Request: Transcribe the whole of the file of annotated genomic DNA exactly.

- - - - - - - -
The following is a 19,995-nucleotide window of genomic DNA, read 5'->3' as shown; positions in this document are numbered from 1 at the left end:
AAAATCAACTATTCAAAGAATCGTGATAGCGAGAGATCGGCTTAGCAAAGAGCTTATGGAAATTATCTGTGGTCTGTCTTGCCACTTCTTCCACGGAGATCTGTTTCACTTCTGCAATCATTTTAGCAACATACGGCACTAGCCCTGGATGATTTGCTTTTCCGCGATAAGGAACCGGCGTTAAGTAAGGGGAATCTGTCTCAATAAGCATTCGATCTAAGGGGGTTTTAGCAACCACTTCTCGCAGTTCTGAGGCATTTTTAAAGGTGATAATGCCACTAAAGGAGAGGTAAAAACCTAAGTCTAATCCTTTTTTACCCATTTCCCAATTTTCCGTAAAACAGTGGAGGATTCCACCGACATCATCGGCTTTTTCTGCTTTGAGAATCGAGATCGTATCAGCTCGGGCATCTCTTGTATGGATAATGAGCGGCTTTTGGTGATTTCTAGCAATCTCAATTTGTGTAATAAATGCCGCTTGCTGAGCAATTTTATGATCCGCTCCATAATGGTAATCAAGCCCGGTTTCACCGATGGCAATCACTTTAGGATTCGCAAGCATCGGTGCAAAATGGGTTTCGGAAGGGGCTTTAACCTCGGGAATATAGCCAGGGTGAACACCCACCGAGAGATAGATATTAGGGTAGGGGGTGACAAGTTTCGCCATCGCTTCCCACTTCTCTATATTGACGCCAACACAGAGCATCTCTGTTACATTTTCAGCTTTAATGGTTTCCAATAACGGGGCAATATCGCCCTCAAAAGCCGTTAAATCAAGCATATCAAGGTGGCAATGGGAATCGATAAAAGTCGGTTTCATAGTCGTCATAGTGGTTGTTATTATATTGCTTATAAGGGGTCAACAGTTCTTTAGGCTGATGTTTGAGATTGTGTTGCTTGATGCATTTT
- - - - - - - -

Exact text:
The following is a 19,995-nucleotide window of genomic DNA, read 5'->3' as shown; positions in this document are numbered from 1 at the left end:
AAAATCAACTATTCAAAGAATCGTGATAGCGAGAGATCGGCTTAGCAAAGAGCTTATGGAAATTATCTGTGGTCTGTCTTGCCACTTCTTCCACGGAGATCTGTTTCACTTCTGCAATCATTTTAGCAACATACGGCACTAGCCCTGGATGATTTGCTTTTCCGCGATAAGGAACCGGCGTTAAGTAAGGGGAATCTGTCTCAATAAGCATTCGATCTAAGGGGGTTTTAGCAACCACTTCTCGCAGTTCTGAGGCATTTTTAAAGGTGATAATGCCACTAAAGGAGAGGTAAAAACCTAAGTCTAATCCTTTTTTACCCATTTCCCAATTTTCCGTAAAACAGTGGAGGATTCCACCGACATCATCGGCTTTTTCTGCTTTGAGAATCGAGATCGTATCAGCTCGGGCATCTCTTGTATGGATAATGAGCGGCTTTTGGTGATTTCTAGCAATCTCAATTTGTGTAATAAATGCCGCTTGCTGAGCAATTTTATGATCCGCTCCATAATGGTAATCAAGCCCGGTTTCACCGATGGCAATCACTTTAGGATTCGCAAGCATCGGTGCAAAATGGGTTTCGGAAGGGGCTTTAACCTCGGGAATATAGCCAGGGTGAACACCCACCGAGAGATAGATATTAGGGTAGGGGGTGACAAGTTTCGCCATCGCTTCCCACTTCTCTATATTGACGCCAACACAGAGCATCTCTGTTACATTTTCAGCTTTAATGGTTTCCAATAACGGGGCAATATCGCCCTCAAAAGCCGTTAAATCAAGCATATCAAGGTGGCAATGGGAATCGATAAAAGTCGGTTTCATAGTCGTCATAGTGGTTGTTATTATATTGCTTATAAGGGGTCAACAGTTCTTTAGGCTGATGTTTGAGATTGTGTTGCTTGATGCATTTT